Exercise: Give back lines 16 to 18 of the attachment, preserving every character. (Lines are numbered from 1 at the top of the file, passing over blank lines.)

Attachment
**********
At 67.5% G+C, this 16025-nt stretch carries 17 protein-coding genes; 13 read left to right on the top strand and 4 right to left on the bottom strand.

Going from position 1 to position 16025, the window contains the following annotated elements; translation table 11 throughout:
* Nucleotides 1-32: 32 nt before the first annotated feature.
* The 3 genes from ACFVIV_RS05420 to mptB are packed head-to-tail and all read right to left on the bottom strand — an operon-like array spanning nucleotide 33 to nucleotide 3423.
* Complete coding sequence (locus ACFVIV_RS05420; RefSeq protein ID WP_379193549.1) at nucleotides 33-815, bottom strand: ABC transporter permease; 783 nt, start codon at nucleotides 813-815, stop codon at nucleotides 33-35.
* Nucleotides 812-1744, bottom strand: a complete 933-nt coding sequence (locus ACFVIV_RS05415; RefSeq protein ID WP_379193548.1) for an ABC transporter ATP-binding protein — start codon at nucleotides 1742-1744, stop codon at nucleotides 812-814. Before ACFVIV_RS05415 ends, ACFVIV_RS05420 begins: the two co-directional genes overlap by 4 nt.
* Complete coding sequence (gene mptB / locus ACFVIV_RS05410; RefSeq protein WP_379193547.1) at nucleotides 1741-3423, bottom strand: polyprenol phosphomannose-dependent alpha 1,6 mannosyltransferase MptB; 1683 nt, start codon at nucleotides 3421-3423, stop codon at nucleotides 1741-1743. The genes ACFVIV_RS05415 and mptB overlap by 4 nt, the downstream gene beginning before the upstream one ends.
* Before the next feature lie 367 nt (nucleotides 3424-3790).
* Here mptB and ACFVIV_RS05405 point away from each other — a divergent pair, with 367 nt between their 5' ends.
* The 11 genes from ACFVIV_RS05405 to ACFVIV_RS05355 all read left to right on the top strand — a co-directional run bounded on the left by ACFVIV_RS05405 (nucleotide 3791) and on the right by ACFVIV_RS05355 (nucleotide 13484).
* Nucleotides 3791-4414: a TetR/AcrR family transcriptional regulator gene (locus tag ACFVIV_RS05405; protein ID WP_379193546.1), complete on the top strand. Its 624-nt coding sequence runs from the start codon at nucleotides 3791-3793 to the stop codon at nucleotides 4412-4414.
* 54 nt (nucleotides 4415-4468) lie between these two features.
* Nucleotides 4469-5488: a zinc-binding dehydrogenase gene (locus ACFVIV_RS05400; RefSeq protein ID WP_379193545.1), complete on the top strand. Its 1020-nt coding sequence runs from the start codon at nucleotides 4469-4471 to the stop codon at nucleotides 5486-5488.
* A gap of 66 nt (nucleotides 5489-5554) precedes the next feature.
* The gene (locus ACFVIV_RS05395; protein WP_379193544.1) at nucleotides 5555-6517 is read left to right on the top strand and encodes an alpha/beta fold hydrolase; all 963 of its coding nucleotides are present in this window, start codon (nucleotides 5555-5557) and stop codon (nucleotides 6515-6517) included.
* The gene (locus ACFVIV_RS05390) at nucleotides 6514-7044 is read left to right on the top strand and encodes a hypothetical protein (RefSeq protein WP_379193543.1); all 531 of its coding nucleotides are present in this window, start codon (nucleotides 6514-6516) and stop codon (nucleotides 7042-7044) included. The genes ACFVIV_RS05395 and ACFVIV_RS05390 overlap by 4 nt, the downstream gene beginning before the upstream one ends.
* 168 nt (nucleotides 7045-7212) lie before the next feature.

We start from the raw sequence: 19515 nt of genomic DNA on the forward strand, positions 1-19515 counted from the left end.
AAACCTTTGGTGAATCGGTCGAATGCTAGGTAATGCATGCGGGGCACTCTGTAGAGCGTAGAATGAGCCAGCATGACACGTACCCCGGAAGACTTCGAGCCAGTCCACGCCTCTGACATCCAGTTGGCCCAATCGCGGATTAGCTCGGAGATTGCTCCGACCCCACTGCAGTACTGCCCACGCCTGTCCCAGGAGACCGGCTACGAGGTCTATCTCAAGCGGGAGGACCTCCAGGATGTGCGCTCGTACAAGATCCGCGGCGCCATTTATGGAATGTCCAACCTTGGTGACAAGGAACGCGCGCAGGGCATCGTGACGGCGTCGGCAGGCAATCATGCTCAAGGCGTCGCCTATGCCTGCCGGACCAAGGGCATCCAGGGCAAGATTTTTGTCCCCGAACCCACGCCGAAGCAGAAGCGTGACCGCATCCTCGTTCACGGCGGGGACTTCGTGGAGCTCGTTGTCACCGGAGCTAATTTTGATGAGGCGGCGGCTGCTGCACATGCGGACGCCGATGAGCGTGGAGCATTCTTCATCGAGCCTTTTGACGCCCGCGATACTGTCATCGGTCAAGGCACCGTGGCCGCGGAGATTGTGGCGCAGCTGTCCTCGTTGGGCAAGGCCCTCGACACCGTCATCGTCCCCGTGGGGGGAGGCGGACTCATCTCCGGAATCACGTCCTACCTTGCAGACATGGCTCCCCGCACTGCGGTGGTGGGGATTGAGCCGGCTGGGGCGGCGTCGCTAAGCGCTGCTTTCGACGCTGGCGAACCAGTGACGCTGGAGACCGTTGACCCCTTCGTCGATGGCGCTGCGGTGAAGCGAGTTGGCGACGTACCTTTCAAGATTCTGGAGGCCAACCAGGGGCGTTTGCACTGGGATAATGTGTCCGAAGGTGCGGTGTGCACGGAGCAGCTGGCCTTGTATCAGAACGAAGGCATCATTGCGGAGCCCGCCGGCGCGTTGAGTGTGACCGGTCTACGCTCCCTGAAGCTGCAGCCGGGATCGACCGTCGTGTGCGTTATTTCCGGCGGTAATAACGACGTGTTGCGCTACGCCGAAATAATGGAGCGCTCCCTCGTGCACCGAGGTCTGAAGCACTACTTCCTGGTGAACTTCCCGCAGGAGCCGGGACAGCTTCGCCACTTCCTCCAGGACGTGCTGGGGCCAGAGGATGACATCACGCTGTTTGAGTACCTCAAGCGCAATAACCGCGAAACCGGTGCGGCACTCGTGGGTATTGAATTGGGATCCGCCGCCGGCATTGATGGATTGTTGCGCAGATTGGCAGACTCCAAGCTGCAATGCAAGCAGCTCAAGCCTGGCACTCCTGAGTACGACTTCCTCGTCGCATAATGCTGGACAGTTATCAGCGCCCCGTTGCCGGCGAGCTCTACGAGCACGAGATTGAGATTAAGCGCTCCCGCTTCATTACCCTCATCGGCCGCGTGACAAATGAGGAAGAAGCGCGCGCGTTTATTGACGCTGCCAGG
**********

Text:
* The gene (locus ACFVIV_RS05390) at nucleotides 6514-7044 is read left to right on the top strand and encodes a hypothetical protein (RefSeq protein WP_379193543.1); all 531 of its coding nucleotides are present in this window, start codon (nucleotides 6514-6516) and stop codon (nucleotides 7042-7044) included. The genes ACFVIV_RS05395 and ACFVIV_RS05390 overlap by 4 nt, the downstream gene beginning before the upstream one ends.
* 168 nt (nucleotides 7045-7212) lie before the next feature.

We start from the raw sequence: 19515 nt of genomic DNA on the forward strand, positions 1-19515 counted from the left end.